Stanford students turn oil wells into batteries

This article was published by on the Stanford News website on May 14, 2020, and was written by Matthew Vollrath.

In the winter of 2019, Kemp Gregory, a graduate student in Civil & Environmental Engineering at Stanford University, got a call from Walker Colt. Friends since childhood, they had both begun their careers as petroleum engineers in Houston, Texas, but hoped to transition to something greener. Now, Colt had an idea for how they could do that.

Renewell Energy’s engineering lead Stefan Streckfus, left, and co-founder and team lead Kemp Gregory. (Image credit: Diana Go)

“He said we should take inactive oil wells and turn them into energy storage devices,” recalled Gregory, who at first thought his friend’s idea was a stretch.

But the more the pair researched, the more sense it seemed to make. The United States has 3.1 million inactive oil wells. Decommissioning these wells is hugely expensive, so oil companies are eager to pass them off. Also, oil fields are connected to power grids, so the infrastructure for bringing in electricity and sending it back out already exists.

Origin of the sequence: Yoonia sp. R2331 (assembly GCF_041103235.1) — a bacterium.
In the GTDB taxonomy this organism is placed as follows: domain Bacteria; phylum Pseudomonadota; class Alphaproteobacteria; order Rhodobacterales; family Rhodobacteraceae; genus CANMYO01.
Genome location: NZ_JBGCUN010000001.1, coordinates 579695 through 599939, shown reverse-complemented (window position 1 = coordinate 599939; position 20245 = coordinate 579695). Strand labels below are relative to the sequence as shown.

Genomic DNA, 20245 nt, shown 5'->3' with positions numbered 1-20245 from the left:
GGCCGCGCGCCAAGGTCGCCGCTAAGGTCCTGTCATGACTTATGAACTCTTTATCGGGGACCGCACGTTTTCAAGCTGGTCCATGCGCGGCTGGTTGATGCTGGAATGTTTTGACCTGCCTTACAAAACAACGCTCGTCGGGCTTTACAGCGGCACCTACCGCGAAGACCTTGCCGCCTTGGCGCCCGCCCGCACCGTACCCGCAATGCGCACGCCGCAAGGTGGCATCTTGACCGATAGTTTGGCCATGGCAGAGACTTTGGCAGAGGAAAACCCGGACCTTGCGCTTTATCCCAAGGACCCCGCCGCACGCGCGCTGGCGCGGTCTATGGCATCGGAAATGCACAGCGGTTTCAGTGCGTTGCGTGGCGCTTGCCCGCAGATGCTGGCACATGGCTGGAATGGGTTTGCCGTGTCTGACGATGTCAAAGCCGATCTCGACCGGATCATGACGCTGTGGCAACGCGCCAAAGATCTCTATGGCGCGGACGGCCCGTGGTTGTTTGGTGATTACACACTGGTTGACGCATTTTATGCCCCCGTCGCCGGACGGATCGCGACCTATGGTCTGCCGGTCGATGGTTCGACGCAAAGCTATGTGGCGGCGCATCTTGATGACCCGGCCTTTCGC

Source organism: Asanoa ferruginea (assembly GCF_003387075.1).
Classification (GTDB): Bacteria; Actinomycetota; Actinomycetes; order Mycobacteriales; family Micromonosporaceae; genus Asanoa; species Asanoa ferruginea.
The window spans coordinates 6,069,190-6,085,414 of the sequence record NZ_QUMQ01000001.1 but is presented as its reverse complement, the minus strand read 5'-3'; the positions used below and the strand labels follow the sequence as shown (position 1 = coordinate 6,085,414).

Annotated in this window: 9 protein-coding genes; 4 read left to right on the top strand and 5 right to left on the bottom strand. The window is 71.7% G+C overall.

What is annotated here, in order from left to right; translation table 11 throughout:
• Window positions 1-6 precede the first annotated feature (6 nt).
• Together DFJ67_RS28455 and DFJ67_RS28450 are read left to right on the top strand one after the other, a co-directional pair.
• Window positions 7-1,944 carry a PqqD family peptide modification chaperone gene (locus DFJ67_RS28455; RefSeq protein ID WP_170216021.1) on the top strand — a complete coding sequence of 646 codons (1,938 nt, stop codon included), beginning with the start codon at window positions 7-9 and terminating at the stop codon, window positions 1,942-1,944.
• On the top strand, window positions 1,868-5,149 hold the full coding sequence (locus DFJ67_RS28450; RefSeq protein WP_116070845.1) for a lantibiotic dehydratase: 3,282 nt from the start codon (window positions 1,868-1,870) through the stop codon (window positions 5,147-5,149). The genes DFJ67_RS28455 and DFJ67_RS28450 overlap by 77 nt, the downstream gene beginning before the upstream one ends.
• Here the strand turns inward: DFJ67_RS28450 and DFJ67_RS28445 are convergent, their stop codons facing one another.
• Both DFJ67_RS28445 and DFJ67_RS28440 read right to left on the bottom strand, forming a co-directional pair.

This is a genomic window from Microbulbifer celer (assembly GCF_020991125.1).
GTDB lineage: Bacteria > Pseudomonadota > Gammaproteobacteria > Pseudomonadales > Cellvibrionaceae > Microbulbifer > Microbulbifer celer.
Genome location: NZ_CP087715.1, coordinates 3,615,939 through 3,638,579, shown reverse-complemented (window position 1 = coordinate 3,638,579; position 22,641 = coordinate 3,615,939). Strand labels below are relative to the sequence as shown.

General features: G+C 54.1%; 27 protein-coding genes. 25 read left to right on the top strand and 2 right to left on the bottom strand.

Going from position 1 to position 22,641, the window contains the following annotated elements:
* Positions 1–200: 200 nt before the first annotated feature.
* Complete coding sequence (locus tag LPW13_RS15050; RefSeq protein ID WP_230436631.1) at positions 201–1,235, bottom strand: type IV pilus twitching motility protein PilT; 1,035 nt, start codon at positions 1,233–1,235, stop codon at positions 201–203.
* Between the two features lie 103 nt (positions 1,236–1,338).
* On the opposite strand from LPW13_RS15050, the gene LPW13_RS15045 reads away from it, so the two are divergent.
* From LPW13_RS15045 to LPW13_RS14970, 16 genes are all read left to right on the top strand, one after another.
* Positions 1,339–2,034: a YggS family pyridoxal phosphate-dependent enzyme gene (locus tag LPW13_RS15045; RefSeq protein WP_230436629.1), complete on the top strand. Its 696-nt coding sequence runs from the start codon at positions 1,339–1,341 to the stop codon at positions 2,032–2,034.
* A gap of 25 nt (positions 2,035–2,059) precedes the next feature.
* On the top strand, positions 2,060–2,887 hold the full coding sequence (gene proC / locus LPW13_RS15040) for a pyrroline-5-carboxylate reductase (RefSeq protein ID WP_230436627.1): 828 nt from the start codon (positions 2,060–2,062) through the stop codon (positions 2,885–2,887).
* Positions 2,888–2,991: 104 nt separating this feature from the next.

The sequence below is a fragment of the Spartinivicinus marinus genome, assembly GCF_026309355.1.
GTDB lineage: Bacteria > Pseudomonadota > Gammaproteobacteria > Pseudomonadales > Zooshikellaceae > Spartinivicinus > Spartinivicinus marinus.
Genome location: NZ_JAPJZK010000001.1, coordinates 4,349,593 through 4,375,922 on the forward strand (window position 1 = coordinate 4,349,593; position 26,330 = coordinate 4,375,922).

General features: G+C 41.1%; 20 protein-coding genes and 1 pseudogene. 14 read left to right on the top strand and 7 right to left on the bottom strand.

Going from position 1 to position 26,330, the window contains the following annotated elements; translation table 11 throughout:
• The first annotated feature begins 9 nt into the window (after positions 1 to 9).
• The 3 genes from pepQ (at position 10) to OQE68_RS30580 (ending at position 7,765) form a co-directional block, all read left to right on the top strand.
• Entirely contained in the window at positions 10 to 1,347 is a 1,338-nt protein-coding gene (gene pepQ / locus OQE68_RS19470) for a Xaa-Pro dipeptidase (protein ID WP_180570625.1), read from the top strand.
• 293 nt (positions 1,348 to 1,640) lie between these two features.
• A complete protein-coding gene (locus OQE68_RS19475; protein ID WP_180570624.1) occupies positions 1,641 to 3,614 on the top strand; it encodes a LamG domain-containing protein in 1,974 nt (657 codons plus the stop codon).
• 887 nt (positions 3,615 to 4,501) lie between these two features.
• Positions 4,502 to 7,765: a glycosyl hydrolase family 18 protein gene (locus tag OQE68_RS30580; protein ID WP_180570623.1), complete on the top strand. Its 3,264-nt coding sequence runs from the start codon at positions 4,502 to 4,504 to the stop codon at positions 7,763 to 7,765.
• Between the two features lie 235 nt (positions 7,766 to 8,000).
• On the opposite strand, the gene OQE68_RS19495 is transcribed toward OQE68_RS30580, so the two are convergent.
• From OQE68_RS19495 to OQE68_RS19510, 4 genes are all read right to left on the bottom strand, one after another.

Colt was inspired by something called a Gravity Light, a reading lamp for off-gridders powered by a descending weight. With a bigger weight, he suggested, they could use the same principle to store power on a large scale. Gregory pointed out that one piece of oil-drilling equipment, the electric submersible pump, generates power when it accidentally spins backward. By exploiting this flaw, they could potentially create a system similar to pumped-storage hydropower, he said.

After several weeks of back-and-forth, the pair settled on a few promising designs. With some quick calculations, they discovered that their plan could generate just enough power to work.

It was time to get serious. Gregory knew about a course on energy entrepreneurship at Stanford, one that taught students how to create a viable business, get advice from industry experts and, ultimately, attract funding.